“The reality is that fungal infections can be fatal and dangerous, especially systemic, invasive infections that proliferate in the bloodstream and other organs such as the liver, kidney, and lung.” The authors also cited the fact that the CDC shut down the transplant ICU at the UPMC Presbyterian in 2015 to investigate the mold-infection deaths discussed above. The CDC noted that there is a need for better diagnostic tools to help identify these pathogens, and that more hospitals need to be aware about the concern of fungal infections.

Types of Toxic Mold Injuries

When a person inhales or is otherwise exposed to mycotoxins from toxic mold, he or she may develop:

  • Allergic-type symptoms: itchy eyes, sneezing
  • Coughing & wheezing
  • Headaches
  • Fever
  • Memory loss
  • Pulmonary hemorrhage or edema
  • Heart inflammation and damage
  • Bleeding in other organs
  • Suppression of the immune system
  • Death

Toxic Mold Lawsuits

Individuals who have suffered serious illnesses from toxic mold infections and other health effects may be eligible to recover damages in court. In 2001, a California jury awarded a family of three $2.7 million because of health problems they had suffered due to toxic mold exposure in their apartment building. The family found water damage in their apartment and repeatedly asked management to repair it, but repairs were neglected, and the family developed health problems. Test samples of the apartment’s air, surfaces, and carpets showed evidence of stachybotrys and aspergillius.

In 2016, a New Jersey music teacher was awarded about $1.8 million from the school district she taught in for lung problems caused by toxic mold in her classroom. The teacher had complained about water damage in her middle school classroom that was not properly repaired, and she was later diagnosed with asthma and other lung conditions.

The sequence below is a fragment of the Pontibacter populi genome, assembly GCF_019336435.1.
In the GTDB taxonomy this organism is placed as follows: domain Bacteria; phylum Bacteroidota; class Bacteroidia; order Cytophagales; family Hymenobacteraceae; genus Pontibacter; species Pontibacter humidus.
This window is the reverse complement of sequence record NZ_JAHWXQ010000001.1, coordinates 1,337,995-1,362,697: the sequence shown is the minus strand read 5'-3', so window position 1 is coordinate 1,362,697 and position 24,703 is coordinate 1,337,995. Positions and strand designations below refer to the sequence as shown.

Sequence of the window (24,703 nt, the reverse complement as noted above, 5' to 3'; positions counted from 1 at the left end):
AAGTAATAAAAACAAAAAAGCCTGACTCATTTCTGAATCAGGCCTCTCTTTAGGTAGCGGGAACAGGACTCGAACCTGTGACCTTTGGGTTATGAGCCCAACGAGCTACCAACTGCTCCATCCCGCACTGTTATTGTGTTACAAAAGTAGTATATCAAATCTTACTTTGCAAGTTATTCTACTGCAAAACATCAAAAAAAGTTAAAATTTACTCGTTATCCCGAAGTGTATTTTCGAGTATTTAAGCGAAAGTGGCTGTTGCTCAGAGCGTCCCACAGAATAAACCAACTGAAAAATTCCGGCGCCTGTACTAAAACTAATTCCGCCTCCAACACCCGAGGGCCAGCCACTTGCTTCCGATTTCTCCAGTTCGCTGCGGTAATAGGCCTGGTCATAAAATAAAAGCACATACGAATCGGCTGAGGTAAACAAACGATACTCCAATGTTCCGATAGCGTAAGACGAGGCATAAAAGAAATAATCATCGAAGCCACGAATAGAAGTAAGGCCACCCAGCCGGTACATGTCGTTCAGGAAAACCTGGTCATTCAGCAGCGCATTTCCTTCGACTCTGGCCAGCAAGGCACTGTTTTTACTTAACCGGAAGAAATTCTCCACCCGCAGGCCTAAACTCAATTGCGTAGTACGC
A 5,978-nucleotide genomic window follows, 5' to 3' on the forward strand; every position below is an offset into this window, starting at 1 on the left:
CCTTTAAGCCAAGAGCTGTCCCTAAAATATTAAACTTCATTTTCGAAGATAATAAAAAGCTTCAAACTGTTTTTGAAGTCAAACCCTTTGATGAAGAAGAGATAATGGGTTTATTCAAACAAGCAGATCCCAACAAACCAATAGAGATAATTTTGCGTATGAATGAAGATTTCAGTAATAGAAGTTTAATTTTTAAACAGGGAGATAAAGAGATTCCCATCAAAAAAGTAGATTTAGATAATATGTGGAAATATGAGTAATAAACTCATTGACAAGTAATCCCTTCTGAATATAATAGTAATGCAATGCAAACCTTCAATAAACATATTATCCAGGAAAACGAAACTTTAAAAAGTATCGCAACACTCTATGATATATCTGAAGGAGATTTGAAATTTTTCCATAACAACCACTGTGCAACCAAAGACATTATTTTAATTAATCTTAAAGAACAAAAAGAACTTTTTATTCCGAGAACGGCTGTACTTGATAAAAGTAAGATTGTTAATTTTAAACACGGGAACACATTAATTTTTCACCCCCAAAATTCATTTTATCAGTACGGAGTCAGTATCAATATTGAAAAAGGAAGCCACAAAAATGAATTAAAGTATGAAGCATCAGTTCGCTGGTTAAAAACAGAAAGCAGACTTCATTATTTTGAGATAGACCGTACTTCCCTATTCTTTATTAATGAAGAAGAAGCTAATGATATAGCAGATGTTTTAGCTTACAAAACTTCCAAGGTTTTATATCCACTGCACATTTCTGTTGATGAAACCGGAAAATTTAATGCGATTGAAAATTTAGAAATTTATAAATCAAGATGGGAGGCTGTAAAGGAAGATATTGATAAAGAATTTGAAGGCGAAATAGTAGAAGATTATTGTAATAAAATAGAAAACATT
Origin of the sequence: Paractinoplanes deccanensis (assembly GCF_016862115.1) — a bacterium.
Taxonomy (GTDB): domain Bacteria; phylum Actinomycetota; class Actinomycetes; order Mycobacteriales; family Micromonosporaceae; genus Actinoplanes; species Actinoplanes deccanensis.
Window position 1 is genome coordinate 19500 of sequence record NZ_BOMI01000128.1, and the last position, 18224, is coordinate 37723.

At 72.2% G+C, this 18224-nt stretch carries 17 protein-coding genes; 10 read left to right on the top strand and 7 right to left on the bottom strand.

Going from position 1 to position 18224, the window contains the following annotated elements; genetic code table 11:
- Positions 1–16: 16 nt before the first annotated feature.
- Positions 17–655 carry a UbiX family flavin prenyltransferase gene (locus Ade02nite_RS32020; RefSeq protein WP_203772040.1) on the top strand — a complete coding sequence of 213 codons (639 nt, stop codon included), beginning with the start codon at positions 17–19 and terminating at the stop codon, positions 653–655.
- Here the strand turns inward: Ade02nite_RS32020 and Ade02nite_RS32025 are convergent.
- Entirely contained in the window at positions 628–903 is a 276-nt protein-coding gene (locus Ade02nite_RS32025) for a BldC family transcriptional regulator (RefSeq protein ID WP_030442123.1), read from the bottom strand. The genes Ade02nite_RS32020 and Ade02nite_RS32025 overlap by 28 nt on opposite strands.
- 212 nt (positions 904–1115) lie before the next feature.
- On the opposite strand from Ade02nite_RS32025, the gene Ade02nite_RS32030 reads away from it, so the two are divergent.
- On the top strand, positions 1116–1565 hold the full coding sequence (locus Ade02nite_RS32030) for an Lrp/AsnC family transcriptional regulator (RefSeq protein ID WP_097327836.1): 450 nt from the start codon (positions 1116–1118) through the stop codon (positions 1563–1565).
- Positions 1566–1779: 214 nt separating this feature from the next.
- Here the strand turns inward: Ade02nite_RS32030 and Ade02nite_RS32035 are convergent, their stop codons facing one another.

If you or a loved one has suffered from a toxic-mold-related injury, you may be eligible to file a toxic mold lawsuit. Chaffin Luhana is investigating these cases, and invites you to call today at 1-888-316-2311.



Client Review

"First class law firm. Very positive experience. I would certainly recommend to anyone needing first rate attorneys."
ESTHER M.

how not to be a lawyer

according to eric t. chaffin

“My father was a union witness at an arbitration in a steel mill outside of Pittsburgh. After the hearing, my father, dressed in blue jeans and a sweatshirt, stuck out his hand to shake hands with the company’s lawyer. The lawyer refused. The lawyer was not upset because my dad got the best of him but because he frowned upon working class people. I was the first person in my family to graduate from college. My dad used this story to remind me to respect others, to remember where I came from and as an example of how not to conduct myself as a lawyer.”

eric t. chaffin

request a free consulation

Fill out the form below or call us today at 888.316.2311 to receive a free consultation and let us help!
Close form